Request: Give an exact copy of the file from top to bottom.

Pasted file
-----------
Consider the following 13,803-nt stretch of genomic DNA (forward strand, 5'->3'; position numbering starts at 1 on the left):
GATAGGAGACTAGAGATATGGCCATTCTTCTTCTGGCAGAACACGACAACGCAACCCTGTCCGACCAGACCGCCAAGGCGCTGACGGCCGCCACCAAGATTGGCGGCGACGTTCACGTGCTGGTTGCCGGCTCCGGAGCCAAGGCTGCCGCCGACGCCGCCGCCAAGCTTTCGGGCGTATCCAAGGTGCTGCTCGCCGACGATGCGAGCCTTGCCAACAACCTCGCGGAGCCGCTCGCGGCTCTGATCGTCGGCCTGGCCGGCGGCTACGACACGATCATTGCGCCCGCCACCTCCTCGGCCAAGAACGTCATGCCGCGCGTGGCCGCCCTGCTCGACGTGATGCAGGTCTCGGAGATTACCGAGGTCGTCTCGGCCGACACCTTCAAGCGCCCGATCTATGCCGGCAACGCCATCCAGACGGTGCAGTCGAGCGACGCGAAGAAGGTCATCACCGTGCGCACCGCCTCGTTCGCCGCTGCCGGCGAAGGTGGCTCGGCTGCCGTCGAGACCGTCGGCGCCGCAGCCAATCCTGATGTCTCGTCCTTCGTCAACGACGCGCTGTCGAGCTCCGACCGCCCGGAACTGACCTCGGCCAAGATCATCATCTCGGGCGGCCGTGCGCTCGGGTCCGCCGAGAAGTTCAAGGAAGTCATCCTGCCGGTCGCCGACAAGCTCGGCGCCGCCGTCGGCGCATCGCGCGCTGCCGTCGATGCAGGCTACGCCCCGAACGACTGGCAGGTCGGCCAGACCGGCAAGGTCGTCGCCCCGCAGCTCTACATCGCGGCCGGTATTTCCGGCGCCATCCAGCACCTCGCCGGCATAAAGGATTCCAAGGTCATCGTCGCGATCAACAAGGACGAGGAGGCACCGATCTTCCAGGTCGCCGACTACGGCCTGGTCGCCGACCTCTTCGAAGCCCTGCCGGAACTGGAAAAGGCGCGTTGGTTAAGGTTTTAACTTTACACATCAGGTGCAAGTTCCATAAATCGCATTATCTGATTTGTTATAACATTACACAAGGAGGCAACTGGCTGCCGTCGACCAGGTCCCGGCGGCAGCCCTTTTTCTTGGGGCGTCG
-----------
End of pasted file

Consider the following 13,803-nt stretch of genomic DNA (forward strand, 5'->3'; position numbering starts at 1 on the left):
GATAGGAGACTAGAGATATGGCCATTCTTCTTCTGGCAGAACACGACAACGCAACCCTGTCCGACCAGACCGCCAAGGCGCTGACGGCCGCCACCAAGATTGGCGGCGACGTTCACGTGCTGGTTGCCGGCTCCGGAGCCAAGGCTGCCGCCGACGCCGCCGCCAAGCTTTCGGGCGTATCCAAGGTGCTGCTCGCCGACGATGCGAGCCTTGCCAACAACCTCGCGGAGCCGCTCGCGGCTCTGATCGTCGGCCTGGCCGGCGGCTACGACACGATCATTGCGCCCGCCACCTCCTCGGCCAAGAACGTCATGCCGCGCGTGGCCGCCCTGCTCGACGTGATGCAGGTCTCGGAGATTACCGAGGTCGTCTCGGCCGACACCTTCAAGCGCCCGATCTATGCCGGCAACGCCATCCAGACGGTGCAGTCGAGCGACGCGAAGAAGGTCATCACCGTGCGCACCGCCTCGTTCGCCGCTGCCGGCGAAGGTGGCTCGGCTGCCGTCGAGACCGTCGGCGCCGCAGCCAATCCTGATGTCTCGTCCTTCGTCAACGACGCGCTGTCGAGCTCCGACCGCCCGGAACTGACCTCGGCCAAGATCATCATCTCGGGCGGCCGTGCGCTCGGGTCCGCCGAGAAGTTCAAGGAAGTCATCCTGCCGGTCGCCGACAAGCTCGGCGCCGCCGTCGGCGCATCGCGCGCTGCCGTCGATGCAGGCTACGCCCCGAACGACTGGCAGGTCGGCCAGACCGGCAAGGTCGTCGCCCCGCAGCTCTACATCGCGGCCGGTATTTCCGGCGCCATCCAGCACCTCGCCGGCATAAAGGATTCCAAGGTCATCGTCGCGATCAACAAGGACGAGGAGGCACCGATCTTCCAGGTCGCCGACTACGGCCTGGTCGCCGACCTCTTCGAAGCCCTGCCGGAACTGGAAAAGGCGCGTTGGTTAAGGTTTTAACTTTACACATCAGGTGCAAGTTCCATAAATCGCATTATCTGATTTGTTATAACATTACACAAGGAGGCAACTGGCTGCCGTCGACCAGGTCCCGGCGGCAGCCCTTTTTCTTGGGGCGTCG